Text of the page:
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  • Place of origin:

    London (made)

  • Date:

    ca. 1772 (made)

  • Artist/Maker:

    Chippendale, Haig and Co. (maker)

  • Materials and Techniques:

    Beech, with traces of original green paint under modern re-painting; modern upholstery

  • Credit Line:

    Purchased with the assistance of the Brigadier Clark Fund through Art Fund

  • Museum number:

    W.41:1, 2-1977

  • Gallery location:

    British Galleries, Room 118a, case 2 []

Object Type
'Bergère' was the term given to a new form of winged armchair that was developed in France in about 1725. It was designed to be particularly comfortable, with a long seat and a sloping back. The French term was anglicised as 'burjair' by the London cabinet-makers William Ince and John Mayhew in their Universal System of Household Furniture (1759-1762). Examples are illustrated on plate 40 of that publication. Thomas Chippendale (1718-1779) tightened the Ince and Mayhew design to make a more elegant chair for a drawing room, which, with its generous cushion stuffed with feathers, was still very comfortable.

This chair was made for the Drawing Room in David Garrick's London house, which formed part of the Adelphi development designed by the Adam brothers. The inventory compiled at the time of Garrick's death in 1779 lists in the Drawing Room the full set of seating furniture to which this chair belongs. It consisted of 12 cabriole elbow chairs, four further chairs, a sofa and two 'Berjaires with Down Cushions'. They were all decorated to match in green and white and covered with green silk damask with green serge cases to protect the damask. The carpet, woven at Moorfields, was also green and white. The ceiling from the Drawing Room, painted to the designs of the architect Robert Adam, is also in the V&A.

Physical description

This bergère chair has a moulded arched back with a honeysuckle finial, which sweeps down to the upholstered arm pads. Forward of each arm pad there is an inverted kidney shape, with beaded spine, which links the arm to an S shaped upright, which springs from a bud-shaped ornament on the side rail. The front borders of the uprights scroll inwards at the base and support honey-suckle and husk decoration. The centre of the curved front and the blocks at the top of the legs have oval rosettes with beaded frames and tapering husks. The baluster front legs are decorated with beading and a band of smooth leaves at the top and the bottom of the main shaft. The raking back legs are carved in a similar manner. They have oval reeded feet.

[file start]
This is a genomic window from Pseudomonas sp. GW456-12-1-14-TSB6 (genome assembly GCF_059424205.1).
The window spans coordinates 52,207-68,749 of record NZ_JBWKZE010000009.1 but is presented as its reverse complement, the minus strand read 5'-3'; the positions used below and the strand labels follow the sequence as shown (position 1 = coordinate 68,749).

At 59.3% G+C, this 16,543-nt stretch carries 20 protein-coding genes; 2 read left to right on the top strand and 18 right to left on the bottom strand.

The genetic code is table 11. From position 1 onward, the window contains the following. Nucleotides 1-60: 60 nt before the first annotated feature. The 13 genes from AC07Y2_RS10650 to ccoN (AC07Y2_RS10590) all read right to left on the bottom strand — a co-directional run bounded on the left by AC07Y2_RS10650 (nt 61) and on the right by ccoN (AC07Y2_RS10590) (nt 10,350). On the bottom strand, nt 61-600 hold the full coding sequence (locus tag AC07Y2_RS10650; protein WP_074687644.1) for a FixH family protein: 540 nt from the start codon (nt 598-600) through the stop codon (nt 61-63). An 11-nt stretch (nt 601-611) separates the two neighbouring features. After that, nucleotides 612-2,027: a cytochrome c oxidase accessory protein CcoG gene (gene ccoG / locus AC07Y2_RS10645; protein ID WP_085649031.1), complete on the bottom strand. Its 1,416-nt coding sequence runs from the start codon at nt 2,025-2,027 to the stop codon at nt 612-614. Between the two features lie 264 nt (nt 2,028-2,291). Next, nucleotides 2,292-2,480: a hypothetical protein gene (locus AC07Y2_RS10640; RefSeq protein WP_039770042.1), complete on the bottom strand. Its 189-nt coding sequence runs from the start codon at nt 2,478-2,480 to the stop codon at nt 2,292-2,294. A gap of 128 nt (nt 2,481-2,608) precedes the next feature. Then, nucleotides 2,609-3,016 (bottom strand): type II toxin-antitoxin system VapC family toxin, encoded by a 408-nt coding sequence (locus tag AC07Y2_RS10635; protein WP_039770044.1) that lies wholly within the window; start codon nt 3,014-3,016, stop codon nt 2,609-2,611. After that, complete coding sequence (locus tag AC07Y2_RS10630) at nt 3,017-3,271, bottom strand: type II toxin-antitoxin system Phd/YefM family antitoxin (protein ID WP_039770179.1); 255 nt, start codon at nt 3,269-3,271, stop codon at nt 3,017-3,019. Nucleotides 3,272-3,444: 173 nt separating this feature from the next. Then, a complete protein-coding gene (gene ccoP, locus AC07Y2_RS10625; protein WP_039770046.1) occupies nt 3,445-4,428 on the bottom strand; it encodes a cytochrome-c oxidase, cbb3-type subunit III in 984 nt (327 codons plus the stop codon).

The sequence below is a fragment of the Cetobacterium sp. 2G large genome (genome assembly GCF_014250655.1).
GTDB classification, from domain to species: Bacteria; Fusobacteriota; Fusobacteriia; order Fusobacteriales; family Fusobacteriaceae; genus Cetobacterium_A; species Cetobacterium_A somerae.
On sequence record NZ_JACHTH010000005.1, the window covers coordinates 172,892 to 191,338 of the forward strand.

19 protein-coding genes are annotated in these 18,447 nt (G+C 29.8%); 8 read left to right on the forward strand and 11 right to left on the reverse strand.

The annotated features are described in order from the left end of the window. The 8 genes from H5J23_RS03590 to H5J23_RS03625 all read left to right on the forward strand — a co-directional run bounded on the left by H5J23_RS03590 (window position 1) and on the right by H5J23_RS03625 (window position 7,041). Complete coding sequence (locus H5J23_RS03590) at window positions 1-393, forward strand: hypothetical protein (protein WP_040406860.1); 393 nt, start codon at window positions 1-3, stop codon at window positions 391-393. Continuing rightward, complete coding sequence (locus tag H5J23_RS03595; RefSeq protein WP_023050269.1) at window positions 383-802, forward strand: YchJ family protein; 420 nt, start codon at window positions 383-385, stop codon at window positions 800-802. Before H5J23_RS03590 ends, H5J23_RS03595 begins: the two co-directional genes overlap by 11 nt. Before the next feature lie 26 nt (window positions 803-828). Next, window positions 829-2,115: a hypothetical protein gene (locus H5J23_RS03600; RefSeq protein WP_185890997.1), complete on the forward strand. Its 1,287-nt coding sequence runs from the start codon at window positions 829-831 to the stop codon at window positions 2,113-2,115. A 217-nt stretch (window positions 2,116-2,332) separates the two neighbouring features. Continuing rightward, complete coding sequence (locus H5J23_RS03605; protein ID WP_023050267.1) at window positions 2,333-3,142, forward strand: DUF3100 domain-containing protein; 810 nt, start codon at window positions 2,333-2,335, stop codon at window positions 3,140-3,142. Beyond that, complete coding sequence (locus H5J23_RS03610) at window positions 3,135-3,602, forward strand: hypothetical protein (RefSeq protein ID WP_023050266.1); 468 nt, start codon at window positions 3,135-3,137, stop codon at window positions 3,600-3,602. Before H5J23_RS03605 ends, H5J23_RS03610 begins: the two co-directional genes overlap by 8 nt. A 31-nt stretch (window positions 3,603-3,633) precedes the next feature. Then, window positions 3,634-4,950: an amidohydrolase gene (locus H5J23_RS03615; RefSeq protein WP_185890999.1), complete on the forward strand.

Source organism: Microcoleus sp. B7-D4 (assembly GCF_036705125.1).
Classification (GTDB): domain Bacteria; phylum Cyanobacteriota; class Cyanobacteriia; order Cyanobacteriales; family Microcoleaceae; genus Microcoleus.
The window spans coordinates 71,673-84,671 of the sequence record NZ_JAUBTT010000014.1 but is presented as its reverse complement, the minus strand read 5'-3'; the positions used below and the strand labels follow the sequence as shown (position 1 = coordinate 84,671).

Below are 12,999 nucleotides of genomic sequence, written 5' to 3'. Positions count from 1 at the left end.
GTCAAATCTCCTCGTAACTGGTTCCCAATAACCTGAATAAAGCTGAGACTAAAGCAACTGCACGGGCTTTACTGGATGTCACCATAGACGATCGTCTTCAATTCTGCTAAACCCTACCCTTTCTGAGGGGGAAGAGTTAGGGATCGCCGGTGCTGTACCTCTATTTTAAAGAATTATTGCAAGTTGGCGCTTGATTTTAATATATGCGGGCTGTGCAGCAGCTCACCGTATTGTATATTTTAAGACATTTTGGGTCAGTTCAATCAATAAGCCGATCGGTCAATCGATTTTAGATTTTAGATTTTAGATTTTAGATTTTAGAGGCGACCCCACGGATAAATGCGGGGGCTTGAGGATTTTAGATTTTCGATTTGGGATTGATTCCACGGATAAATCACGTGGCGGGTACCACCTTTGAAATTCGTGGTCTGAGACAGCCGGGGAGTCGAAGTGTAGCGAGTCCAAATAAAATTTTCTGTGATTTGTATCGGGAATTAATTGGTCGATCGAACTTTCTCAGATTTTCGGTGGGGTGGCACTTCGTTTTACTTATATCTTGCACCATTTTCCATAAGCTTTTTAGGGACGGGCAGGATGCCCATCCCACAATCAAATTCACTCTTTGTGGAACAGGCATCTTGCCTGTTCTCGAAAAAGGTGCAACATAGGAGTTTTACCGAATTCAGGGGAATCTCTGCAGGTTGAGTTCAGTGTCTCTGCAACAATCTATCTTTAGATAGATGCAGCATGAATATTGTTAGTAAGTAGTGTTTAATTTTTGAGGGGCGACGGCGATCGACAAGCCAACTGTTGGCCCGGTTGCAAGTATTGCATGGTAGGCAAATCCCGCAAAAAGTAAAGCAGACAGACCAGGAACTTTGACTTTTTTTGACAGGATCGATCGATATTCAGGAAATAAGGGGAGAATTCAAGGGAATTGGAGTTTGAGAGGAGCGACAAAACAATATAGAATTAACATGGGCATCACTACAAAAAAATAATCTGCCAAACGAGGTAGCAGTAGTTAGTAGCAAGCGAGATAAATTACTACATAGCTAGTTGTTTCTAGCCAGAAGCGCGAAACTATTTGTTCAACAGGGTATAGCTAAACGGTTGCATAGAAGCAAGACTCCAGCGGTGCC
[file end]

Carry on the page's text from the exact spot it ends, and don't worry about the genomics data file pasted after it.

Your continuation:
Place of Origin

London (made)


ca. 1772 (made)


Chippendale, Haig and Co. (maker)

Materials and Techniques

Beech, with traces of original green paint under modern re-painting; modern upholstery


Height: 96.5 cm, Width: 71 cm, Depth: 59.5 cm

Object history note

This chair was made in the London workshops of Thomas Chippendale (born in Otley, West Yorkshire, 1718, died in London, 1779) for the drawing room of David Garrick's London house, No. 5 Royal Adelphi Terrace. It has been re-upholstered twice since entering the Museum. A second bergere is in the collections of Bolling Hall, Bradford. The original set consisted of 12 armchairs and the two bergeres, supplied by Chippendale in 1772, with four further armchairs supplied the later in the same year.

Am armchair from the same set was offered for sale in 2018 by Ronald Phillips Ltd, London and illustrated in the catalogue of their exhibition The Legacy of Thomas Chippendale, no. 12, pp. 64-71. According to this, the armchair offered was carefully conserved and the original colouring of white motifs on a green ground re-instated, in contrast to the colour scheme of green motifs on a white ground that was conjectured for the V&A bergere when it came into the Museum collections in 1977.

Descriptive line

Green painted bergère chair, upholstered in green silk damask. British, ca. 1772. Made by Chippendale's firm for David Garrick's London house.

Bibliographic References (Citation, Note/Abstract, NAL no)

Thornton, Peter. ‘A Very Special Year: The Victoria and Albert Museum’s Furniture Acquisitions in 1977’. Connoisseur, vol 198, no 196, June 1978.

Labels and date

One of a set of chairs supplied by Chippendale for the drawing room of David Garrick's house, No.6, Adelphi Terrace, London. [Unknown]
One of a set of chairs supplied for the drawing-room of David Garrick's London house. The chair has been repainted and re-upholstered to match its original appearance. Green silk damask was also used for the curtains and to line the walls of the drawing room. [1996]
British Galleries:
'Bergère' is a French term for an upholstered armchair. Chippendale visited France in 1768 and then expanded production to include new French forms of furniture. This chair was supplied by Chippendale to the actor, David Garrick, and his wife, who were among Chippendale's most fashionable clients. It was made for the Garricks' London house in the Adelphi development, just off the Strand. [27/03/2003]





Subjects depicted

Floral patterns


British Galleries; Furniture


Furniture and Woodwork Collection

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